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About Active Learning through Active Learning

About Active Learning through Active Learning

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English Language Teaching Seminar (英語教育セミナー) event hosted for JHS and SHS instructors at the or Active Learning at the Kiten building conference rooms at Miyazaki Station, 11/29/19.

English Language Teaching Seminar (英語教育セミナー) event hosted for JHS and SHS instructors at the or Active Learning at the Kiten building conference rooms at Miyazaki Station, 11/29/19.

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About Active Learning through Active Learning

  1. 1. ACTIVE LEARNING アクティブ・ラーニング THROUGH ACTIVE LEARNING (アクティブ・ラーニングを通して) Cathrine-Mette Mork 望久(モーク)片梨奈(カタリーナ) cmork@sky.miyazaki-mic.ac.jp
  2. 2. AL Theory – 5 Important Factors Based on the sociocultural theory of learning - that people learn in a social context (learn from each other). Bruner (1968): active involvement of the learner is crucial to development. Vygotsky (1978, 1987): with collaboration, direction, or support, learners can do more and solve more difficult tasks. After social interaction, information is integrated on the level of individual cognition. Can take on many forms, but all forms encourage students to: • apply new knowledge to current understanding or to authentic situations; • synthesize information; • create new ways of understanding and creating.
  3. 3. Passive Learning or Active Learning? •Complete the handout with a partner. •Discuss in English as you go through each item.
  4. 4. Active Learning (Handout KEY) (2) Students must do something in order to learn. (3) Students interact with each and the teacher to develop their understanding of the content. (6) The teacher is a facilitator of learning. (8) The philosophy of constructivism (where students use their current knowledge to build new understanding) is valued. (9) There is a reduction or absence of lecturing. (10) Assessing what students have learned can be difficult. (15) A lot of preparation time may be required from teachers. (18) The relationship between knowledge, feelings, attitudes, and behavior is emphasized. (20) A goal is to develop various competences. (12) Students are involved and interact with each other. (23) Students react, observe, discover, and act. (24) Students are encouraged to use higher order thinking skills.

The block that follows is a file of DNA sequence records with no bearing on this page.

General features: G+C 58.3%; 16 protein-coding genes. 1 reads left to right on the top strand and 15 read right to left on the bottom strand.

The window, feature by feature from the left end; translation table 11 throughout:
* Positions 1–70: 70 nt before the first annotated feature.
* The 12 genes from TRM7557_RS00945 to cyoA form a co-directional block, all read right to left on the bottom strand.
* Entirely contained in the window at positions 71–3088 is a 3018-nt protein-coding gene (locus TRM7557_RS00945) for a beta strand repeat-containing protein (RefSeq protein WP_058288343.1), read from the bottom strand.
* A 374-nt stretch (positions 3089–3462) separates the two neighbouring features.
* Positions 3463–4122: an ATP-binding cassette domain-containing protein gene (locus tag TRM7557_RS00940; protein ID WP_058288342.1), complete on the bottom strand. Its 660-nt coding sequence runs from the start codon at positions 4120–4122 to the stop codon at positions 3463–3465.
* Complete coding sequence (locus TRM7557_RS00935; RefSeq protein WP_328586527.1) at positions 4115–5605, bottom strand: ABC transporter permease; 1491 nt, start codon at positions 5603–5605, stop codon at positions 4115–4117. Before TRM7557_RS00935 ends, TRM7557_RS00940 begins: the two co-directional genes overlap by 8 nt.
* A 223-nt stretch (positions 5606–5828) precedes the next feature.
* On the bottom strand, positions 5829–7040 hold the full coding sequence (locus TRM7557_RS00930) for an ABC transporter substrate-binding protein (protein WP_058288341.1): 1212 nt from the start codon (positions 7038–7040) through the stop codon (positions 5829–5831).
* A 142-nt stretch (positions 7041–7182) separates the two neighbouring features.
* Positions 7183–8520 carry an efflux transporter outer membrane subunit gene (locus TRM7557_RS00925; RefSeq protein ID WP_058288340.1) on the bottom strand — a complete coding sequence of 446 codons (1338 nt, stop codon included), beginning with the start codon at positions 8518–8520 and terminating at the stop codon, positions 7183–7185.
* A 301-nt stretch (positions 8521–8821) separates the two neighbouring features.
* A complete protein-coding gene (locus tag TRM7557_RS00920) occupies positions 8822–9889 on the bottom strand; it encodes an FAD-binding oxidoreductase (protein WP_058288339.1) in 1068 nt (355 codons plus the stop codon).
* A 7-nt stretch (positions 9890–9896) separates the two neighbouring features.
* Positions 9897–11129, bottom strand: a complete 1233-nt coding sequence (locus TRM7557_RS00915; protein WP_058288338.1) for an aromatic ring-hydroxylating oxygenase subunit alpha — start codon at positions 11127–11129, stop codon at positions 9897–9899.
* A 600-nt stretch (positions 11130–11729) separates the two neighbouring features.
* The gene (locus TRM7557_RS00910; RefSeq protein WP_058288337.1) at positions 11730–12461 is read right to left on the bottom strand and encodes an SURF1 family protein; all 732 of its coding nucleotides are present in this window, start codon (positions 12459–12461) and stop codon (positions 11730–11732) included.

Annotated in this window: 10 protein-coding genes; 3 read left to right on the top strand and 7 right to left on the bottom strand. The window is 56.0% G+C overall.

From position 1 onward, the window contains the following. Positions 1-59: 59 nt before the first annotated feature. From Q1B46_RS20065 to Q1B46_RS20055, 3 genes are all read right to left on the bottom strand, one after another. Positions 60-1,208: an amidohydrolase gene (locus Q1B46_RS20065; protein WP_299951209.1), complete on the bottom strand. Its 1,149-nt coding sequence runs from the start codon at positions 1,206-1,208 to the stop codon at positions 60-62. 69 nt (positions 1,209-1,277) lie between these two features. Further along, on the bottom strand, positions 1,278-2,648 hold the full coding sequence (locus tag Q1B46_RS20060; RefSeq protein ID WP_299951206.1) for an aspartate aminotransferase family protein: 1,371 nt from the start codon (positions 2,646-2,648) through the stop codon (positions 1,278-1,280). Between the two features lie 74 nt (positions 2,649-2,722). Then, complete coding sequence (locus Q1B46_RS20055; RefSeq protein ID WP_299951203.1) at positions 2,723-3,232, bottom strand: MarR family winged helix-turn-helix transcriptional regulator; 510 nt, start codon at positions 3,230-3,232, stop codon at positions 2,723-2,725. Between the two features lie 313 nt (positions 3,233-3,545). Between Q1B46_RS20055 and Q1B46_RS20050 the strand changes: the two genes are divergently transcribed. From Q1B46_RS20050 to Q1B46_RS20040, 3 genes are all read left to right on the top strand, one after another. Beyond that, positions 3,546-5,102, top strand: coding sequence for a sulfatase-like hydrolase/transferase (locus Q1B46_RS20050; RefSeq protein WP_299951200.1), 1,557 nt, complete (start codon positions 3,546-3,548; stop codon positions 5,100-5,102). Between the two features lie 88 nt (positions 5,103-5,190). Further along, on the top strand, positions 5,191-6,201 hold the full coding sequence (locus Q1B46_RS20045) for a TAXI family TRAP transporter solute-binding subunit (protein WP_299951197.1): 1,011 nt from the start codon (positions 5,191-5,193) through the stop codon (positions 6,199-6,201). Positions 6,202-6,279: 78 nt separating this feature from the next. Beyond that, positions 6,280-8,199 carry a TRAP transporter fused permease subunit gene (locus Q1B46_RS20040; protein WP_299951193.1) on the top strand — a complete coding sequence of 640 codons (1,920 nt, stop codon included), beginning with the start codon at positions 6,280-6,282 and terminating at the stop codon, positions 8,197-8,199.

5. 5. Passive Learning (handout KEY) (1) The student is viewed as an empty container that the teacher must fill with knowledge. (4) There is a strong emphasis on memorizing and recalling information. (5) The teacher is the “sage on the stage.” (7) Lessons provide a foundation for future learning. (11) A large amount of information is taught through direct instruction. (12) Assessing what students have learned is not challenging. (13) Relatively little preparation time is required from teachers. (14) Cognition is emphasized. (16) A main goal is to cover the course content. (17) Students study in isolation and have low attention levels. (19) Students listen to lectures and look at visuals. (21) Students use mostly lower order thinking skills.
  6. 6. Passive Learning In reality, there is no clear separation. ACTIVITIES ARE ONE OR THE OTHER ACTIVITES LIE WITHIN A SPECTRUM Passive Learning Active Learning Active Learning Passive Learning Active Learning Both are needed.
  7. 7. Discussion Questions 1. Why is passive learning still important? 2. What are some examples of passive activities that can also be active? 3. How can we make the traditionally passive activities in #2 more active?
  8. 8. 1. Why is passive learning still important? •Students need background knowledge as a base for higher order thinking skills. •Passive learning in the form of reading, lectures, audio-visuals. is a necessary input. •Passive learning is an efficient way to deliver content.
  9. 9. 2. Passive AND Active examples? •Reading •Lectures •Audio-Visual
  10. 10. More about Active Learning (university sites) • https://cei.umn.edu/active-learning • https://omerad.msu.edu/teaching/teaching-strategies/active-learning-strategies • https://bokcenter.harvard.edu/active-learning • https://ablconnect.harvard.edu/ • https://stearnscenter.gmu.edu/knowledge-center/student-engagement-classroom-managment/active-learning/ • https://stearnscenter.gmu.edu/knowledge-center/student-engagement-classroom-managment/active-learning/ • http://www.queensu.ca/teachingandlearning/modules/active/04_what_is_active_learning.html • https://education.viewsonic.com/active-learning-classrooms/ • https://lo.unisa.edu.au/mod/book/view.php?id=610988&chapterid=101290 Sources for Visuals

Editor's Notes

  • Edgar Dale’s Cone of Learning

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